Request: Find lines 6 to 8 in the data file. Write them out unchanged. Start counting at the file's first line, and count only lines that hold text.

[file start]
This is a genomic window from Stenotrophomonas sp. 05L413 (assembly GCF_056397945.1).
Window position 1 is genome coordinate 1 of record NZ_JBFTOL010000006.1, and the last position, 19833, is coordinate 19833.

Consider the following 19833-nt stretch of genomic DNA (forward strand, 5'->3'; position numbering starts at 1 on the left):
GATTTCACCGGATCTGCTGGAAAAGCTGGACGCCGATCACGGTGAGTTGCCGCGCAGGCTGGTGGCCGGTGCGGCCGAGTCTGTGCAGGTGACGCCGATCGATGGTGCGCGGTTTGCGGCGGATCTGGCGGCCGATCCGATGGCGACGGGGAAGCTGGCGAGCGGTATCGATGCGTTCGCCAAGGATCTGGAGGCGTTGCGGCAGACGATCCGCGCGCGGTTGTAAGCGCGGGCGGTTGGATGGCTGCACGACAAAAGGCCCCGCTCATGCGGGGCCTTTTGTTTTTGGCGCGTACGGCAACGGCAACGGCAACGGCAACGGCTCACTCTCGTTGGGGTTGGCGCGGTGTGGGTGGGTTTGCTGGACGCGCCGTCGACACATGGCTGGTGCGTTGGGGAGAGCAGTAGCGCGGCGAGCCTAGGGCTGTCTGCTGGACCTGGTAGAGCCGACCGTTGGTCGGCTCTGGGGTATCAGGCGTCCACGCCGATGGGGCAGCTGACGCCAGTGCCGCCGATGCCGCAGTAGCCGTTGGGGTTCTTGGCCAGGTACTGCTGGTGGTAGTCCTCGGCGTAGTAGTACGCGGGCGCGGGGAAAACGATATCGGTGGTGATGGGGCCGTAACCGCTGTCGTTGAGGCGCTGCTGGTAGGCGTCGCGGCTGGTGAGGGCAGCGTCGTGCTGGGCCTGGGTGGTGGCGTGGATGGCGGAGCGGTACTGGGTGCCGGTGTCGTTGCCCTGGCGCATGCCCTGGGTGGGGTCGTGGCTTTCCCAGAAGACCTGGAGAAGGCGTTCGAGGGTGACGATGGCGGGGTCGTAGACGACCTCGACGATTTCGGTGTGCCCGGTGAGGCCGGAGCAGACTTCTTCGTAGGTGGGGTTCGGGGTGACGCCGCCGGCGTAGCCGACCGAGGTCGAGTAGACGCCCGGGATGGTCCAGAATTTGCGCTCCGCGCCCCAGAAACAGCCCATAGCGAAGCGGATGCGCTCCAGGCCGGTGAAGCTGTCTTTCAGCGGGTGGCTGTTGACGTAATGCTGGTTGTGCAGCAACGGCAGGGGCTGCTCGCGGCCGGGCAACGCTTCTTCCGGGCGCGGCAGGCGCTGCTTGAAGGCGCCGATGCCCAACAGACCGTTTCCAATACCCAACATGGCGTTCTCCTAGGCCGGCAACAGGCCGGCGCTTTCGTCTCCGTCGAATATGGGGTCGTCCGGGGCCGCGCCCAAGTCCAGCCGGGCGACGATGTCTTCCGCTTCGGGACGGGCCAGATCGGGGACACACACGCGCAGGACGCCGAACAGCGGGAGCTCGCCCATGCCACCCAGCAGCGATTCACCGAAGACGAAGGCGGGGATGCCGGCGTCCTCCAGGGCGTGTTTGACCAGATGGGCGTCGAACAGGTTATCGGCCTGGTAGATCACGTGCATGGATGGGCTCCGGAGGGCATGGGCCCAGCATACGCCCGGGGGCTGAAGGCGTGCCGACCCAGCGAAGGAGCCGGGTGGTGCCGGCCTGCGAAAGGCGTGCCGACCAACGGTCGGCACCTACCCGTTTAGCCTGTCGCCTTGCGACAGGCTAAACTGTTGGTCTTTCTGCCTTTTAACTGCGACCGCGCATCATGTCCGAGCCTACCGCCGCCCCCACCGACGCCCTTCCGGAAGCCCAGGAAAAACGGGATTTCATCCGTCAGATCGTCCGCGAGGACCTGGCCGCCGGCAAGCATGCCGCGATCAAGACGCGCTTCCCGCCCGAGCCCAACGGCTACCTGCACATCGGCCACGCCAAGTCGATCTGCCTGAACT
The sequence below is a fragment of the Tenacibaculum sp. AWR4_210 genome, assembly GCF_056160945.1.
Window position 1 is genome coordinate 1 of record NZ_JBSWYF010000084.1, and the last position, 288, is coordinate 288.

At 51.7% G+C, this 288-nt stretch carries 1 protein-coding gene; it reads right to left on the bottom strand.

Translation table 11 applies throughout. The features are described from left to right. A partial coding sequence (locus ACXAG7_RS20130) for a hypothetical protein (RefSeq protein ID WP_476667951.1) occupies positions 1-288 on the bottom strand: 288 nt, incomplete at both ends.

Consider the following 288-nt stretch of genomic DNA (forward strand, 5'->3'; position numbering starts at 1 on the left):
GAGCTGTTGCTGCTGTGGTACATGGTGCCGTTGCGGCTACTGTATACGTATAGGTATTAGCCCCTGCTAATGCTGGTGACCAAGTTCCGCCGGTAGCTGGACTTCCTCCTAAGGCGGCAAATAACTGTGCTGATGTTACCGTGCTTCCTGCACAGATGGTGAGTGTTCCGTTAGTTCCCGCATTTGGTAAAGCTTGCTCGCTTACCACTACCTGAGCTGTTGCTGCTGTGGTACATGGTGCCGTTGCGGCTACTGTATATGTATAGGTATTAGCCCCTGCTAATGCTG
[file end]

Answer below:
Window position 1 is genome coordinate 1 of record NZ_JBSWYF010000084.1, and the last position, 288, is coordinate 288.

At 51.7% G+C, this 288-nt stretch carries 1 protein-coding gene; it reads right to left on the bottom strand.

Translation table 11 applies throughout. The features are described from left to right. A partial coding sequence (locus ACXAG7_RS20130) for a hypothetical protein (RefSeq protein ID WP_476667951.1) occupies positions 1-288 on the bottom strand: 288 nt, incomplete at both ends.